‘The Nut Job 2: Nutty by Nature’ Review: Who Run the World? Squirrels

Surly (Will Arnett) and his four-legged friends band together to fight the schemes of a greedy, land-grabbing mayor

The screening for “The Nut Job 2: Nutty by Nature” started 45 minutes late. This tardiness is worth mentioning. To dangle a film in front of anyone is to create a frustrated viewer, antsy and agitated. At a certain point I was ready to simply pack up my belongings and go home. “I tried to watch ‘The Nut Job 2'”, I told myself, “but the universe wouldn’t let me.” An act of divine intervention.

Then, just as I was calling it quits, animated images appeared on the screen. The squirrels wanted to be seen. And they were! In spite of the projection missteps, and my initial impatience, “The Job 2: Nutty by Nature” kinda works. In fact, it didn’t take long for this fleet-footed sequel, spry and charming, to win me over.

Writer-director Cal Brunker (“Escape from Planet Earth”) picks up where the first film left off. Upon the closing of a local nut shop, the park animals of Oakton City take up new residence in the basement of the dilapidated store. Inside are enough nuts to last a lifetime. Culinary paradise.

The creatures are led by Surly (voiced by Will Arnett), a purple squirrel who seems to have just learned sarcasm and is intent on employing it. For the opening minutes, all is well in Oakton. At last everyone has enough food. Perhaps more than enough. Then tragedy strikes.

The nut shop blows up. No one was minding the boiler. The mistake leads to disarray. Without a home, the animals retreat back to nature. But even the park is not safe anymore. The Mayor (Bobby Moynihan) has a plan to turn the park into profit: “the greatest amusement park ever,” he says under his diabolical laugh.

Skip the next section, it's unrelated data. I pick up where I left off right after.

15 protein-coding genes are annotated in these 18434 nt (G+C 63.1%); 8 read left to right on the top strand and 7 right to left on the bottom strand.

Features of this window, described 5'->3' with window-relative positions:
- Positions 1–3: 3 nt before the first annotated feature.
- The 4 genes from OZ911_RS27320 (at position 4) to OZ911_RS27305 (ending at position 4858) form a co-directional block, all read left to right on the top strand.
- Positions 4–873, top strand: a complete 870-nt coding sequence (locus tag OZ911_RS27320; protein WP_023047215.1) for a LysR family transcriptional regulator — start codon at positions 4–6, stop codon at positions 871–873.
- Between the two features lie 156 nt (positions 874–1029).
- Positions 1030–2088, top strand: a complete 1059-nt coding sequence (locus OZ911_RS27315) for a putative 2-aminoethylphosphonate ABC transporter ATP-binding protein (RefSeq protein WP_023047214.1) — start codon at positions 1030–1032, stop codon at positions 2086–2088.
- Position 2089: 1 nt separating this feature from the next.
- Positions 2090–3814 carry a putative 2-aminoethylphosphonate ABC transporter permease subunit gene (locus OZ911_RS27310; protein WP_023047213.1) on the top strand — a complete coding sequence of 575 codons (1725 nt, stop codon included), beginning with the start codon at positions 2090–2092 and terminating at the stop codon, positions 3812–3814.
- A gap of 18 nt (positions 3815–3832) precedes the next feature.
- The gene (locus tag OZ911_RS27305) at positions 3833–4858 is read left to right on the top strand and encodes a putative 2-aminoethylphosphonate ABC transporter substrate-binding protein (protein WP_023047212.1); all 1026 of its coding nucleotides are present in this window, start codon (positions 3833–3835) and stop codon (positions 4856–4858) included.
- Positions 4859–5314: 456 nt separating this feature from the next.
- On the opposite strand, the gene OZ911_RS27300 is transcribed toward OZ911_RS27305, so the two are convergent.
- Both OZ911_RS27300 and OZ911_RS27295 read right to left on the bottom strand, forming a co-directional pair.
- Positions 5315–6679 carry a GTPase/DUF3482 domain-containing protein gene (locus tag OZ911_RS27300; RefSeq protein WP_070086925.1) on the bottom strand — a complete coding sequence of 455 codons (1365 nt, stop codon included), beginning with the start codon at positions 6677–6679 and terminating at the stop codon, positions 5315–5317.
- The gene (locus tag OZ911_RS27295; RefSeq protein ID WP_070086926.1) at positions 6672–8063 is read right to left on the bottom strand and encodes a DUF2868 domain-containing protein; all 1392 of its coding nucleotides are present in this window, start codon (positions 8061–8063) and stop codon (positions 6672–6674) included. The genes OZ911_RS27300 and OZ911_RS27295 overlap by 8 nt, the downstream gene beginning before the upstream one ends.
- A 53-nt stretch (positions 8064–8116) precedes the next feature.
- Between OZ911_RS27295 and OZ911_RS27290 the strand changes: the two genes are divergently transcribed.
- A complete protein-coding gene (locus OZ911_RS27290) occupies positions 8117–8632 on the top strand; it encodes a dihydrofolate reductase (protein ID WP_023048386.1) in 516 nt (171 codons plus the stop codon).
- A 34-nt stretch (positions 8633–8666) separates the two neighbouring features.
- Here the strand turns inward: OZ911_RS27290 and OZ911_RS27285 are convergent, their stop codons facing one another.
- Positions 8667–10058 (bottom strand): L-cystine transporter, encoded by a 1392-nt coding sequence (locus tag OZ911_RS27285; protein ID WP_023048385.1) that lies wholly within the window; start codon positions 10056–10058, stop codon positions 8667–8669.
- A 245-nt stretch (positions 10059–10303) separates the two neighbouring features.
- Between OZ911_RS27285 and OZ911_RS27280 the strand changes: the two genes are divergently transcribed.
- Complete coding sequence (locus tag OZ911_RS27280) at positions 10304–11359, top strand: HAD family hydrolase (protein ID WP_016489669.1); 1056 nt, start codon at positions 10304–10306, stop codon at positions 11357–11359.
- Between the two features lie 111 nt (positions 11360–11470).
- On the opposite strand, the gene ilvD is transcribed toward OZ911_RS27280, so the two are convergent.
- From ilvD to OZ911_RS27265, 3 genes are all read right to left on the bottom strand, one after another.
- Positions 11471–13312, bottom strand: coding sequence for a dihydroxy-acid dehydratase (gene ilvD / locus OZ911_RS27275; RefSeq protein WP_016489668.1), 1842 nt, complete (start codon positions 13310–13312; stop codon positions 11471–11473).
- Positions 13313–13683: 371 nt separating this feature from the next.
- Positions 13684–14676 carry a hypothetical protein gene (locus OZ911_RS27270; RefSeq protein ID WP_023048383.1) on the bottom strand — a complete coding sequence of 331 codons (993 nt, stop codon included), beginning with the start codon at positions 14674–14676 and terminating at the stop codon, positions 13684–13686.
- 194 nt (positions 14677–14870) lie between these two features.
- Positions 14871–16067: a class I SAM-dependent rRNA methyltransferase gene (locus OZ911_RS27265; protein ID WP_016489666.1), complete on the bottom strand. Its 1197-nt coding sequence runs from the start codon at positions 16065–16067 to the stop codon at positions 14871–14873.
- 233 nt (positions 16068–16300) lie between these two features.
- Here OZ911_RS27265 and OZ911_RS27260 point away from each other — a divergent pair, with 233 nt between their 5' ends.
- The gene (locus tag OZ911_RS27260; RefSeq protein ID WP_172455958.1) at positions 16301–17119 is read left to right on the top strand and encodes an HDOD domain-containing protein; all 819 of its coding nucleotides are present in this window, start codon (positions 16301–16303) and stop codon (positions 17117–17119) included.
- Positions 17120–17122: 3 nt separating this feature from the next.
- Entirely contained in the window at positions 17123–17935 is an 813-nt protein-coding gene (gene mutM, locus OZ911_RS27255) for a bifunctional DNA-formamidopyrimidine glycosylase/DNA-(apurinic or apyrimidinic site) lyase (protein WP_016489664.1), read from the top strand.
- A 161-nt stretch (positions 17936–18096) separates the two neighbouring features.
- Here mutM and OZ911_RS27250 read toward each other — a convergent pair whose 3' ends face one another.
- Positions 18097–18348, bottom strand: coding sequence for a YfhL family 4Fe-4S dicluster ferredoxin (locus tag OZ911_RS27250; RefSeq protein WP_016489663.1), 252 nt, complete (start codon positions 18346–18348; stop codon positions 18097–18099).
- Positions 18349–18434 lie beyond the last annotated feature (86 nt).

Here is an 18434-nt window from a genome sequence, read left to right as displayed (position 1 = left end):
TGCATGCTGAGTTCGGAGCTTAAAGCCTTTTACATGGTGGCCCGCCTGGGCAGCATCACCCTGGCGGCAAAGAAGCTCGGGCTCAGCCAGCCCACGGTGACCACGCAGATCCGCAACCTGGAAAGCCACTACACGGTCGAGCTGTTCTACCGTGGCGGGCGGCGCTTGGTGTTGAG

There is no name for The Mayor. This is, in part, one of the issues with Brunker’s screenwriting. He is only evil, a symbol of rampant capitalism and greed. Shaped liked an outsized oval, The Mayor putzes around with his Veruca Salt-y daughter, Heather (Isabella Moner, “Transformers: The Last Knight”). Together they scream at everyone in sight.

It’s true that in children’s fare, but also in most movies, there needs to be an easily definable antagonist. Someone (or something) to test the limits and abilities of our hero. By that metric, The Mayor succeeds. (It just would’ve been more dynamic for the character to be fleshed-out, and his motivations understood.) His sinister politicking — in which he apparently operates as some kind of mayoral dictator — causes the animals to fight back.

If the original “Nut Job” was about the emergence of a single hero, the sequel is about a collective banding together to combat the powers that be. This is the film’s greatest strength. Brunker insists on teamwork within the script. Surly needs help from Precious (Maya Rudolph), a pug with some toughness. And Mr. Feng (Jackie Chan), the no-nonsense leader of the street mouse gang (they don’t like to be called “cute”). And Andie (Katherine Heigl), a wise red squirrel who wants the rest of the animals to embrace their roots. The list of teammates goes on.

While the crooked Mayor hopes to change the landscape of Oakton, the animals are formidable opponents. Brunker makes some not so subtle (but still noble) comments on the rise of gentrification here. The park is theirs. It’s where they’re from and it’s where they belong. No egotistical leader will take it away.

It’s because of subtext like this that I feel inclined to support “The Nut Job 2.” Its politics are humanitarian. It’s pro-environment, pro-animal life, and anti-consumerism. In short: Democrats will love it, Republicans will want to love it, but won’t, and everyone else will probably just be pleased to see quick-witted talking squirrels.

And yet, after all, this is a children’s movie. Left, right, and center is not on their minds. There was something encouraging about watching grade schoolers in my screening respond so rapturously to the movie. They laughed at The Mayor’s mendaciousness, not with it. There was silence in a couple of the film’s more moving moments in which animals are fearing for their life. Kids are kids, but they’re not unobservant spectators. There’s a mindfulness to both the film and its prospective audience that gives some hope.

Personally, the question for myself remains: Did I like “The Nut Job 2: Nutty by Nature” because my critical faculties were decimated prior to entry, or were my critical faculties decimated by “The Nut Job 2”? I don’t know. All I remember is my smile walking out of the theater.